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+ - How a 3D Printer Let a Dog Run for the First Time->

Submitted by Nerval's Lobster
Nerval's Lobster (2598977) writes "Ever since 3-D printing began to enter the mainstream, people have discussed the technology’s potential for building prosthetic arms and legs for human beings. But what about doing the same for dogs? In one of those videos that ends up circulated endlessly on the Internet, a dog named Derby, born with a congenital deformity that deprived him of front paws, is outfitted with a pair of 3-D-printed prosthetics. With those "legs" in place, the dog can run for the first time, at a pretty good clip. Both the prosthetics and the video were produced by 3D Systems, which builds 3-D printers, and it seems likely that other 3-D-printing companies will explore the possibility of printing off parts for pets. And while the idea of a cyborg pooch is heartwarming, it will be interesting to see how 3D printers will continue to advance the realm of human prosthetics, which have become increasingly sophisticated over the past decade."
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Comment: Is there any protection against SMB worm ? (Score 1) 73

by Taco Cowboy (#48640023) Attached to: Hackers Used Nasty "SMB Worm" Attack Toolkit Against Sony

Hacking activities are happening around us, from companies managing parking garages to Sony to Staples to whatnots ...

I've read Schneier's article which in essence telling us that there is no foolproof way to prevent hacking attempt

I do reckoned that "foolproof" in the IT field is nothing short of fairy tales, but still, I do think there ought to be ways, online and offline, that we can do, to at least cut down, to minimize, our companies' exposure to the (oft state-sponsored) hacking groups

Any link (or links), suggestion, recommendation, whatever, that you guys (and gals) can share?

Thanks !

+ - Warblers Hear Tornadoes Coming from Hundreds of Miles Away

Submitted by HughPickens.com
HughPickens.com (3830033) writes "Osvaldo Nunez reports that a recent study out of UC Berkeley says that golden-winged warblers can predict the coming of storms and tornadoes while the closest tornado is still hundreds of miles away. In April, a massive thunderstorm ravaged central and southern United States, causing more than $1 billion in damage across 17 states. The birds nest and breed around the Great Lakes and the Appalachian Mountains every summer. After flying 1,500-miles down to Tennessee, two days before the storms, flocks of songbirds and golden-winged warblers departed the areas and flew 900-miles to Florida and Cuba. They escaped just south of the tornadoes' path — and then went straight home again. By May 2, five tagged birds were back in their nesting area. "At the same time that meteorologists on The Weather Channel were telling us this storm was headed in our direction, the birds were apparently already packing their bags and evacuating the area," says Henry Streby.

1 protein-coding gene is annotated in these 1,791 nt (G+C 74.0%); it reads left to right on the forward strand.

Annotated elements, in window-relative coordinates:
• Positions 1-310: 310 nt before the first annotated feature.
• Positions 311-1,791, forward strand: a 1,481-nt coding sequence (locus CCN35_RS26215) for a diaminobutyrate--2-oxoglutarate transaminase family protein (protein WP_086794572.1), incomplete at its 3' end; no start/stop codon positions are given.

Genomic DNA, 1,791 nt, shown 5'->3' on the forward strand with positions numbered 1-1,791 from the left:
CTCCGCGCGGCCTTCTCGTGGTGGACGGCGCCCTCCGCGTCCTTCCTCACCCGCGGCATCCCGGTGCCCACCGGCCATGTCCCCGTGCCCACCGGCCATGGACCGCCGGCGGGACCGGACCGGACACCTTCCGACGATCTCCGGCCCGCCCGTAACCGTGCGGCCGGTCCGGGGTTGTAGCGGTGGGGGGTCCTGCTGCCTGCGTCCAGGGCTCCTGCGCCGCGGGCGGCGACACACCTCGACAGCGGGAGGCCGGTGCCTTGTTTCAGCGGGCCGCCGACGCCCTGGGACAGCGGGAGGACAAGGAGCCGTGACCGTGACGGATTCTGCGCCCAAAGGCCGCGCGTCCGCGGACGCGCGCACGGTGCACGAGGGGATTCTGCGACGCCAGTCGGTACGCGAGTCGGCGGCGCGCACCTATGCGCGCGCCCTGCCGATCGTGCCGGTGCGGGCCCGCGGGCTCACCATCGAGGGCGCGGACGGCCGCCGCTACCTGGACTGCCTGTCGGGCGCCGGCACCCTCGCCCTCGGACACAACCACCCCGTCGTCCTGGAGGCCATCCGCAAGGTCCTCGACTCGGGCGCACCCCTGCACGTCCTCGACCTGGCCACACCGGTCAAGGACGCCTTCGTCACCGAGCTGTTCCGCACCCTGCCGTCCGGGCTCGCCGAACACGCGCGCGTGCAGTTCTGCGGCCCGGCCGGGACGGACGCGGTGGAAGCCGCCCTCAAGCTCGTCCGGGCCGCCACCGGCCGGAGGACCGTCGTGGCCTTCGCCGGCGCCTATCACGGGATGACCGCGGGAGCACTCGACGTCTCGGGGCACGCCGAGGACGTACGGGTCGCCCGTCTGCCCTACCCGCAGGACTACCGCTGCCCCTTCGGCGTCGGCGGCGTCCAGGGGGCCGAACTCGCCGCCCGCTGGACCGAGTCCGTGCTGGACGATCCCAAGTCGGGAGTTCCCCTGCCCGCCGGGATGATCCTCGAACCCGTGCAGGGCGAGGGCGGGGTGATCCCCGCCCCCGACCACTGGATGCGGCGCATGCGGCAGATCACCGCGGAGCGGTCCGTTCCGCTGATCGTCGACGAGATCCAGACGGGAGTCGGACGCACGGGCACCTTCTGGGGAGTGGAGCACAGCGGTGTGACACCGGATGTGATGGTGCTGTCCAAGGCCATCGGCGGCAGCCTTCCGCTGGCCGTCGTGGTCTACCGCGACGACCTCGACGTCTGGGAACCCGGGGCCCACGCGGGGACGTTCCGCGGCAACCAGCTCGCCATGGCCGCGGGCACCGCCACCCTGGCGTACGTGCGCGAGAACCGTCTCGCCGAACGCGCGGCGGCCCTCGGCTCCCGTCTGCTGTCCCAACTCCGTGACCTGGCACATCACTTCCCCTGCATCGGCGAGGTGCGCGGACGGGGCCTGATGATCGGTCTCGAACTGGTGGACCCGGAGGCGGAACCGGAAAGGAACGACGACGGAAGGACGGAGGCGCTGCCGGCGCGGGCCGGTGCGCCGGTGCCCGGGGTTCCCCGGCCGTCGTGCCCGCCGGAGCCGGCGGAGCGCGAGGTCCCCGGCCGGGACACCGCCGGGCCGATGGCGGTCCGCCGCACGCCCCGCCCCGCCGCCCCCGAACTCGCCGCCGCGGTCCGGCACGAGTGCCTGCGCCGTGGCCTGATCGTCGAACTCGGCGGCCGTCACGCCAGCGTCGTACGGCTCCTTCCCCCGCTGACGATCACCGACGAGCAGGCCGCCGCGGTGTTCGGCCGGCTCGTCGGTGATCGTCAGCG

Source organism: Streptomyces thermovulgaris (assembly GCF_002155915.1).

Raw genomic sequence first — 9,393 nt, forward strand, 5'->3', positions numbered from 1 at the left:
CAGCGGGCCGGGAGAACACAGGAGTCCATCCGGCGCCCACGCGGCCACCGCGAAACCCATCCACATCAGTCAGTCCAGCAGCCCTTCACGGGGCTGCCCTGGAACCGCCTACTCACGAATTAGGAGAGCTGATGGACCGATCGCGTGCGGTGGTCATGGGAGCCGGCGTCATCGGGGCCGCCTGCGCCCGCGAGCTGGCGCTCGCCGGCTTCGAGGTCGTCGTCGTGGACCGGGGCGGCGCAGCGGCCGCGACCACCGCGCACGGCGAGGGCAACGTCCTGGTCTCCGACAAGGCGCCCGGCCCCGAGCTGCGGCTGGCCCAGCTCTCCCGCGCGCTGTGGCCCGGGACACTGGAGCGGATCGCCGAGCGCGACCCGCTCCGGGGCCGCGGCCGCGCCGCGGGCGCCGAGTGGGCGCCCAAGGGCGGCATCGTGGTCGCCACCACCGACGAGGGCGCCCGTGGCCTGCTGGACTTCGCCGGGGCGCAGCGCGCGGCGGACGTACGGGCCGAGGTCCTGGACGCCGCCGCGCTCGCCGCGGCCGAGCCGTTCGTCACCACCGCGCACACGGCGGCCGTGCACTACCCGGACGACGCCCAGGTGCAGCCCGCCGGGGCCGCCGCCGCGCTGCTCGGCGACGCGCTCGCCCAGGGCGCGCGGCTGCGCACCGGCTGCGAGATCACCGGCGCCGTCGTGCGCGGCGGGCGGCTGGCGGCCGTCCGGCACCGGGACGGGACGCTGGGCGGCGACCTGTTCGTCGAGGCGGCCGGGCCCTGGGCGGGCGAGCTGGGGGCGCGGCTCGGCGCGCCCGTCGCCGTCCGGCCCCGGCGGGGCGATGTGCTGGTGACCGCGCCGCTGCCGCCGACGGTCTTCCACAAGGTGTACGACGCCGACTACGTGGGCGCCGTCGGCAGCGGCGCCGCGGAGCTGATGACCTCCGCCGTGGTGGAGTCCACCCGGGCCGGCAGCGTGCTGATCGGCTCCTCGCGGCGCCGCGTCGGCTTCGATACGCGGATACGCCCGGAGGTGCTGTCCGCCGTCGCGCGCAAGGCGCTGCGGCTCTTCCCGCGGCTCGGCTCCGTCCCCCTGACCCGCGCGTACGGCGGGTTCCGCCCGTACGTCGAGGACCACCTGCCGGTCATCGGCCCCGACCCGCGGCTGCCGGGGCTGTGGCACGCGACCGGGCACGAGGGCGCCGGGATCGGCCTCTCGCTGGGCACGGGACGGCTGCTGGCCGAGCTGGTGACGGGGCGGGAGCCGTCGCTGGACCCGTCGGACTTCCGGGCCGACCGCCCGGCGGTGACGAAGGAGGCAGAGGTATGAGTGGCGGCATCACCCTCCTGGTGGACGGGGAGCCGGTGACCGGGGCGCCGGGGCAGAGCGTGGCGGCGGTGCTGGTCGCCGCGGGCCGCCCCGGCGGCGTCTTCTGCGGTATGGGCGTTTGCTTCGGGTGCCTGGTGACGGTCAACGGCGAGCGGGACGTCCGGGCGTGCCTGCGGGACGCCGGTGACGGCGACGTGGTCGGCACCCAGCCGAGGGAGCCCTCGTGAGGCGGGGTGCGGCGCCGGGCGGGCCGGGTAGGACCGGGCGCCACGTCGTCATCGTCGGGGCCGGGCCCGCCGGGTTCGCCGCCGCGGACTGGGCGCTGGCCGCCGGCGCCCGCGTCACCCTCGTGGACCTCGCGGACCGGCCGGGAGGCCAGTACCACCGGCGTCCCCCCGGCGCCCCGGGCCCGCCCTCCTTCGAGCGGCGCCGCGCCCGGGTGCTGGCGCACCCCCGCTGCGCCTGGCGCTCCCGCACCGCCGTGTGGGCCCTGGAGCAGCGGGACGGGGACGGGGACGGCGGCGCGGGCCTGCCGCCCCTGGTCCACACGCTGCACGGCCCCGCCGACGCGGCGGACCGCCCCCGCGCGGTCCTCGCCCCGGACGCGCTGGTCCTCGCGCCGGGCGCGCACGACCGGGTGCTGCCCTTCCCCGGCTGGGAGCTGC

The most likely tip-off was the deep rumble that tornadoes produce, well below what humans can hear. Noise in this "infrasound" range travels thousands of kilometers, and may serve as something of an early warning system for animals that can pick it up. "It's very unlikely that this species is the only group doing this," says Streby. The new study is the first time that migratory birds have been seen taking such dramatic evasive action. "We know that birds can alter their route to avoid things during regular migration. But it hadn't been shown before that they would leave once the migration is over, and they'd established their breeding territory, to escape severe weather." With the predicted increase in severity and frequency of similar storms as anthropogenic climate change progresses, understanding large-scale behavioral responses of animals to such events will be an important objective of future research."

Comment: Re:$32 million of greed. (Score 1) 107

by hey! (#48639471) Attached to: Calculus Textbook Author James Stewart Has Died